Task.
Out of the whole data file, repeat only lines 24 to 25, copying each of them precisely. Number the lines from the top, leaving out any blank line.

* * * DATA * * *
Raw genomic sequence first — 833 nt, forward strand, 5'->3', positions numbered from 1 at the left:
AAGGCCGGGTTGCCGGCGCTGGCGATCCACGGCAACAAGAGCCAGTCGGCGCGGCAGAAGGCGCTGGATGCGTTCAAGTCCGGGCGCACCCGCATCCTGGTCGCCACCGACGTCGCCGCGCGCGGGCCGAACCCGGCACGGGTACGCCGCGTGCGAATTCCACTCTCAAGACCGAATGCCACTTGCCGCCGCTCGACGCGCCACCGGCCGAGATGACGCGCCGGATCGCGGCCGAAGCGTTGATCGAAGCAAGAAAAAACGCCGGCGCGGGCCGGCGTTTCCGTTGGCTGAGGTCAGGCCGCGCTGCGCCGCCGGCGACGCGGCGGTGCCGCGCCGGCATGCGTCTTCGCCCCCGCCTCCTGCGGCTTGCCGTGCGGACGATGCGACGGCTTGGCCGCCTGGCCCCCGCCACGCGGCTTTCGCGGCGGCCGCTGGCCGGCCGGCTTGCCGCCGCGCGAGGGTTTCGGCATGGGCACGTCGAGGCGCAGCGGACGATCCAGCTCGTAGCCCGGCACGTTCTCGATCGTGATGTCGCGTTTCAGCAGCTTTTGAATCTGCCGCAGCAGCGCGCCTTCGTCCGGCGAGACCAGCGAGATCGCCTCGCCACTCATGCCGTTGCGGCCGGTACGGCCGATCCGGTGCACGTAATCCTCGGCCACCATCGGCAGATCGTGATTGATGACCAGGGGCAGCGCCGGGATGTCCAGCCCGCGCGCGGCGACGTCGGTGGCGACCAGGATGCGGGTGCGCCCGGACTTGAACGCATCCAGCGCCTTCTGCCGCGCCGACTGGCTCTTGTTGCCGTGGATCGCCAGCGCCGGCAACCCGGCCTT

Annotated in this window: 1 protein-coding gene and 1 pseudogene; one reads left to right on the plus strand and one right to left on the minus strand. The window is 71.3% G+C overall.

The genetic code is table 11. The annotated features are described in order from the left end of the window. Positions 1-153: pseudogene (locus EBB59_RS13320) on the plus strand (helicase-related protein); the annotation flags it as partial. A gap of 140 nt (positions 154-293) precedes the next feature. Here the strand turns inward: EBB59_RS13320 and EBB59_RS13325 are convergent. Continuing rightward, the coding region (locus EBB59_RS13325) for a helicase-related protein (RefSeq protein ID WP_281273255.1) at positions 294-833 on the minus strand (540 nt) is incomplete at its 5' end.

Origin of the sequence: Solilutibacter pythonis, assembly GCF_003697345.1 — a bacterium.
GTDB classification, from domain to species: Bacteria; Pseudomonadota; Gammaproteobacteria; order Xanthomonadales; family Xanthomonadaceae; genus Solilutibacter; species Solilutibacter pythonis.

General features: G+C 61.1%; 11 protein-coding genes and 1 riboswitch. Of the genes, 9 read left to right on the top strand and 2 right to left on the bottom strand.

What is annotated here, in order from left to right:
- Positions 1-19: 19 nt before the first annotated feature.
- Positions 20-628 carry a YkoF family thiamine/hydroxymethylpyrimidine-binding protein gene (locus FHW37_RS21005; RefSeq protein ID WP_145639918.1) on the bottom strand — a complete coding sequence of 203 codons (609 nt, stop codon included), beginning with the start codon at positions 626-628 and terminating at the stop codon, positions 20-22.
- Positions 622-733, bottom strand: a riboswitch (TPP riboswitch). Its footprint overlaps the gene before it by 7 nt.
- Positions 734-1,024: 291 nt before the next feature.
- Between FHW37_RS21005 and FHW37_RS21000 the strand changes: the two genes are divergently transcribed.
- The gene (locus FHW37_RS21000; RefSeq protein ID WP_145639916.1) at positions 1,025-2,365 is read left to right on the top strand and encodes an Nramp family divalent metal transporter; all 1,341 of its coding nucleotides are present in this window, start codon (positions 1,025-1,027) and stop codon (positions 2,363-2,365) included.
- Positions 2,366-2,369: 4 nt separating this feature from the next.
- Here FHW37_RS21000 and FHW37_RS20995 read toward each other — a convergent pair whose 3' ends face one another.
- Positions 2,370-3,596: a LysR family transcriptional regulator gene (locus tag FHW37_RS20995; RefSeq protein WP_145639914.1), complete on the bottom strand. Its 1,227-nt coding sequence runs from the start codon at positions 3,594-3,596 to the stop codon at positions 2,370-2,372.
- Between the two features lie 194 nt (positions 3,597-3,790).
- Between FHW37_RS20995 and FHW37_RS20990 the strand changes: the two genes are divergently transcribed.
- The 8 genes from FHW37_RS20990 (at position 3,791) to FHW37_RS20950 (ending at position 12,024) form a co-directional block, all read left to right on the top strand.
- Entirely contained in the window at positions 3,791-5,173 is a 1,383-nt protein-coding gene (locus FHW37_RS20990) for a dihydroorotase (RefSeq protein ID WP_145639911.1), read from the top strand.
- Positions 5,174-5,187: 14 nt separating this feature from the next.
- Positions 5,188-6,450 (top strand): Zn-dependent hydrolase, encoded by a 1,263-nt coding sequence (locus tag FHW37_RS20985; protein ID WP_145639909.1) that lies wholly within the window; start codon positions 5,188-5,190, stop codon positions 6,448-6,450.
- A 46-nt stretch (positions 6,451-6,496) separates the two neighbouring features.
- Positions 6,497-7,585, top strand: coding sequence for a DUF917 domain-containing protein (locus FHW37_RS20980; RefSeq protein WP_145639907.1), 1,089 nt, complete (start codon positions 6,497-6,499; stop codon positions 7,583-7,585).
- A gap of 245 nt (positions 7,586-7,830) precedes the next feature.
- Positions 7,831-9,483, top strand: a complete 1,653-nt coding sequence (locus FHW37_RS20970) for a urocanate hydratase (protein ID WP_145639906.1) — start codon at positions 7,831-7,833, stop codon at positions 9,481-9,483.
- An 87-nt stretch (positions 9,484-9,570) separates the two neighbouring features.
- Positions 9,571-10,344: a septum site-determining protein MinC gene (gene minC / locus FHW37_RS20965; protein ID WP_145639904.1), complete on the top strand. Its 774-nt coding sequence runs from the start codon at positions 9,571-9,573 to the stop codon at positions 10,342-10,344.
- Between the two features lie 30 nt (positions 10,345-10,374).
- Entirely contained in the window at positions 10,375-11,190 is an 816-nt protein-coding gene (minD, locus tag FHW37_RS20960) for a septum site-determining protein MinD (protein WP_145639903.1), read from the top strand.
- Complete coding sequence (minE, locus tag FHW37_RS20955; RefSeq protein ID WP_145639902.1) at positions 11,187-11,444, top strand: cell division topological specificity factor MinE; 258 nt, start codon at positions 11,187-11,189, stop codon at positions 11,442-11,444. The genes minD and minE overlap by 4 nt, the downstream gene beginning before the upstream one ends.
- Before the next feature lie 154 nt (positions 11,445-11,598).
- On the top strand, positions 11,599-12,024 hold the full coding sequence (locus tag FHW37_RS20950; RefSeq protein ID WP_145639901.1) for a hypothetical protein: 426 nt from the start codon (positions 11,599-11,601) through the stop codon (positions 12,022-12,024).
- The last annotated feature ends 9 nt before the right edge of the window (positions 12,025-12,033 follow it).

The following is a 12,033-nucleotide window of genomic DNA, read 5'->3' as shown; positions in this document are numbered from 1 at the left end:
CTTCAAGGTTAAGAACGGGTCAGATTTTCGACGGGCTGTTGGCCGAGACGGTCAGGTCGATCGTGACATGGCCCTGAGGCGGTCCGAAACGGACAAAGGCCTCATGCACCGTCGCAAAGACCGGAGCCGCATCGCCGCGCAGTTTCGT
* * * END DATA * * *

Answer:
- A 46-nt stretch (positions 6,451-6,496) separates the two neighbouring features.
- Positions 6,497-7,585, top strand: coding sequence for a DUF917 domain-containing protein (locus FHW37_RS20980; RefSeq protein WP_145639907.1), 1,089 nt, complete (start codon positions 6,497-6,499; stop codon positions 7,583-7,585).